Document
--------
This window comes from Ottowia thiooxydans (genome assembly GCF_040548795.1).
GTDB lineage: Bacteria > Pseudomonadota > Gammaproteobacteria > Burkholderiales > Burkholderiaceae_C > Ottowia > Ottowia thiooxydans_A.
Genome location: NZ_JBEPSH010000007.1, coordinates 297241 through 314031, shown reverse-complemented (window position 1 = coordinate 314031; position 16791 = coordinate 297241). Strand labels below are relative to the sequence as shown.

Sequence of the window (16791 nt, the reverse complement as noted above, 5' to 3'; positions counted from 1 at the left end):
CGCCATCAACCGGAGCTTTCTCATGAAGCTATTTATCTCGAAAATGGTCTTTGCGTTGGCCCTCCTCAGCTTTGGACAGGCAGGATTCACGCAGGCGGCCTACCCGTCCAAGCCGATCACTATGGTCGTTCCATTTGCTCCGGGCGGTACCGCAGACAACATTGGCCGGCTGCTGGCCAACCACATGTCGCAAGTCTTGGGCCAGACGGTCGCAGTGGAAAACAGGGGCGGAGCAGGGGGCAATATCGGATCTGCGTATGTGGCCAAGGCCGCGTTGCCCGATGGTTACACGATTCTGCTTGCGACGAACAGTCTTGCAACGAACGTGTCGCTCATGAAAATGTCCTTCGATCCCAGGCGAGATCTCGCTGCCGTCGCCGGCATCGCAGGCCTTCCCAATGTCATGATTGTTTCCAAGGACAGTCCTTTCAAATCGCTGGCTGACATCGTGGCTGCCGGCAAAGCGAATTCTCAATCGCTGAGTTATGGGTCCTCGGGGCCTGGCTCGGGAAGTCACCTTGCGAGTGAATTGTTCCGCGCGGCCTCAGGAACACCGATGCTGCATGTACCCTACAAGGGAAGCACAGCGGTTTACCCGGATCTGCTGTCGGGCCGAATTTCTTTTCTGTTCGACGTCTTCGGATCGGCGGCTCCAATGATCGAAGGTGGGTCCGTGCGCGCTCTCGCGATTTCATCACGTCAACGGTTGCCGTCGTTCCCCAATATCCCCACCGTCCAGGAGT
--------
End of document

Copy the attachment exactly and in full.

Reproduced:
This window comes from Ottowia thiooxydans (genome assembly GCF_040548795.1).
GTDB lineage: Bacteria > Pseudomonadota > Gammaproteobacteria > Burkholderiales > Burkholderiaceae_C > Ottowia > Ottowia thiooxydans_A.
Genome location: NZ_JBEPSH010000007.1, coordinates 297241 through 314031, shown reverse-complemented (window position 1 = coordinate 314031; position 16791 = coordinate 297241). Strand labels below are relative to the sequence as shown.

Sequence of the window (16791 nt, the reverse complement as noted above, 5' to 3'; positions counted from 1 at the left end):
CGCCATCAACCGGAGCTTTCTCATGAAGCTATTTATCTCGAAAATGGTCTTTGCGTTGGCCCTCCTCAGCTTTGGACAGGCAGGATTCACGCAGGCGGCCTACCCGTCCAAGCCGATCACTATGGTCGTTCCATTTGCTCCGGGCGGTACCGCAGACAACATTGGCCGGCTGCTGGCCAACCACATGTCGCAAGTCTTGGGCCAGACGGTCGCAGTGGAAAACAGGGGCGGAGCAGGGGGCAATATCGGATCTGCGTATGTGGCCAAGGCCGCGTTGCCCGATGGTTACACGATTCTGCTTGCGACGAACAGTCTTGCAACGAACGTGTCGCTCATGAAAATGTCCTTCGATCCCAGGCGAGATCTCGCTGCCGTCGCCGGCATCGCAGGCCTTCCCAATGTCATGATTGTTTCCAAGGACAGTCCTTTCAAATCGCTGGCTGACATCGTGGCTGCCGGCAAAGCGAATTCTCAATCGCTGAGTTATGGGTCCTCGGGGCCTGGCTCGGGAAGTCACCTTGCGAGTGAATTGTTCCGCGCGGCCTCAGGAACACCGATGCTGCATGTACCCTACAAGGGAAGCACAGCGGTTTACCCGGATCTGCTGTCGGGCCGAATTTCTTTTCTGTTCGACGTCTTCGGATCGGCGGCTCCAATGATCGAAGGTGGGTCCGTGCGCGCTCTCGCGATTTCATCACGTCAACGGTTGCCGTCGTTCCCCAATATCCCCACCGTCCAGGAGT